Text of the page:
@Jeroen If the files live in another domain, only CORS or JSONP can do that. AJAX is limited to same-domain, frames are limited to same-top-domain. –  Joseph the Dreamer Apr 23 '13 at 0:08
    
@JosephtheDreamer you beat me to it, if this page loads data multiple times you need to clean up the script element and the onload handler. Jeroen: you can't use iframe because your page can't access the iframe since it's source is not the same as the page trying to access it. –  HMR Apr 23 '13 at 0:11
    
@Jeroen I updated the answer. I forgot about a method, but will require your server as your "middleman". –  Joseph the Dreamer Apr 23 '13 at 0:15

JSON-P is a way of loading JavaScript from a remote domain.

The return format of the JavaScript is to invoke a function with the response data as an parameter.

someGlobalFunctionName({/* your response data */});

function someGlobalFunctionName(data) { /* do something with data */ }

Since the data is contained in an object and passed to a function, there is no global leakage other than the global function itself, which is unavoidable.

More info: http://json-p.org/

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The external script does not contain a function. It defines an object. I cannot modify the contents of the script. –  Jeroen Apr 22 '13 at 23:56
    
@Jeroen you should ask the owner to make the resource JSON-P compatible. If the script was intended for cross-domain use, this should be a no brainer. –  Rick Viscomi Apr 23 '13 at 0:00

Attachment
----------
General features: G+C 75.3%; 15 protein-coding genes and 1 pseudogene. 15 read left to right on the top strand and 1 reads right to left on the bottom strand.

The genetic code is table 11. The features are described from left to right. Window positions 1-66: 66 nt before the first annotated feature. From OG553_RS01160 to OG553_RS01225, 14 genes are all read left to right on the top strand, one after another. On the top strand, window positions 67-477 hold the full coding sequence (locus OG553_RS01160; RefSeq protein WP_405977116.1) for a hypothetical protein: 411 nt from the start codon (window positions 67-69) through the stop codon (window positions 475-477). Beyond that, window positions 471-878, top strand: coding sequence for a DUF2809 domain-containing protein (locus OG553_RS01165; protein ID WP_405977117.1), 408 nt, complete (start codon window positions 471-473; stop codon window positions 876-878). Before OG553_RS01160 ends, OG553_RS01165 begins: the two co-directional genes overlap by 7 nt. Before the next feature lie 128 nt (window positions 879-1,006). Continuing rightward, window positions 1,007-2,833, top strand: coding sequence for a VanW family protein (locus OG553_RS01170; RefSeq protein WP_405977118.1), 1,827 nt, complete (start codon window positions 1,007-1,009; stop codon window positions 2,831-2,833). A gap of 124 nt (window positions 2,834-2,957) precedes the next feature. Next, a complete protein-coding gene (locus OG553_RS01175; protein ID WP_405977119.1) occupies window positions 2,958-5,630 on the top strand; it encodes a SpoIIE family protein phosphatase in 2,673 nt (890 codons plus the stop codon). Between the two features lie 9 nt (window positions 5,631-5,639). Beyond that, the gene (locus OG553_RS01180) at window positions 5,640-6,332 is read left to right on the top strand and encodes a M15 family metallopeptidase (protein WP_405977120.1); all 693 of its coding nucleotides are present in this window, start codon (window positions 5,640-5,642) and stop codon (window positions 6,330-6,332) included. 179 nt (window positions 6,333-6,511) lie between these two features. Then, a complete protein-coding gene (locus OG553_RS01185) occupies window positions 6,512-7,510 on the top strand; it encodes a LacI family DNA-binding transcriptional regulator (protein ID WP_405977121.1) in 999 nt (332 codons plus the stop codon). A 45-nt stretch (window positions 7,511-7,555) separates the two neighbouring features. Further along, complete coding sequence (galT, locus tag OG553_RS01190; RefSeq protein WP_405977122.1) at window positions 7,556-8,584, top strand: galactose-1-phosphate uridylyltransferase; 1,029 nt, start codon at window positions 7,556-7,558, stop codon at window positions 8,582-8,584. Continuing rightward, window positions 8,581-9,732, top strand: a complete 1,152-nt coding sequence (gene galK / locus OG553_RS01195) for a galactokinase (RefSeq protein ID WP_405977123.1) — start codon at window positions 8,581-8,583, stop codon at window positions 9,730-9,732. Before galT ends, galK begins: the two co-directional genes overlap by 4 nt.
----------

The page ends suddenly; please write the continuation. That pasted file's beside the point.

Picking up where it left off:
There is no other way around it since you have to beat the same origin policy you have to load the script in a new script tag, JSONP works this way too but jquery hides it for you.

Either that or the site has cors headers, if the site has no cors headers here is how you can load the data (not using jsonp because it isn't in jsonp format):

function loadJS(url){
  var s=document.createElement("script");
  s.src=url;
  $(s).on("load",function(){
    console.log("var abvailable");//do something with the variable here
    $(s).remove();
  });
  document.head.appendChild(s);
}
loadJS("http://code.jquery.com/jquery-1.9.1.min.js");
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The iframe method should work fine:

  • create an iframe
  • inject a script tag that points to the file
  • on script load, retrieve the object

The only cross-browser issue I can think of is that you'll need to use addEventListener in modern browsers and attachEvent in old IE.

This is a standard use of an iframe as sandbox - if I understand correctly you are worried about possible conflicts with global variable names.

[Update] To address some of your comments, here is some cross-browser code:

To add an event listener:

function addEvent(element,event,fn,capture){
// capture defaults to false if omitted
if (element.addEventListener) {element.addEventListener(event,fn,(capture||false));}
// else for old IE
else {element.attachEvent('on'+event,fn);}
};

To access the iframe document:

function iframeDocument(ifr){
var doc=ifr.contentWindow||ifr.contentDocument;
if (doc.document) doc=doc.document;
return doc;
};

If you use jQuery, .on("load") and $(ifr).contents() will take care of these cross-browser compatibility issues.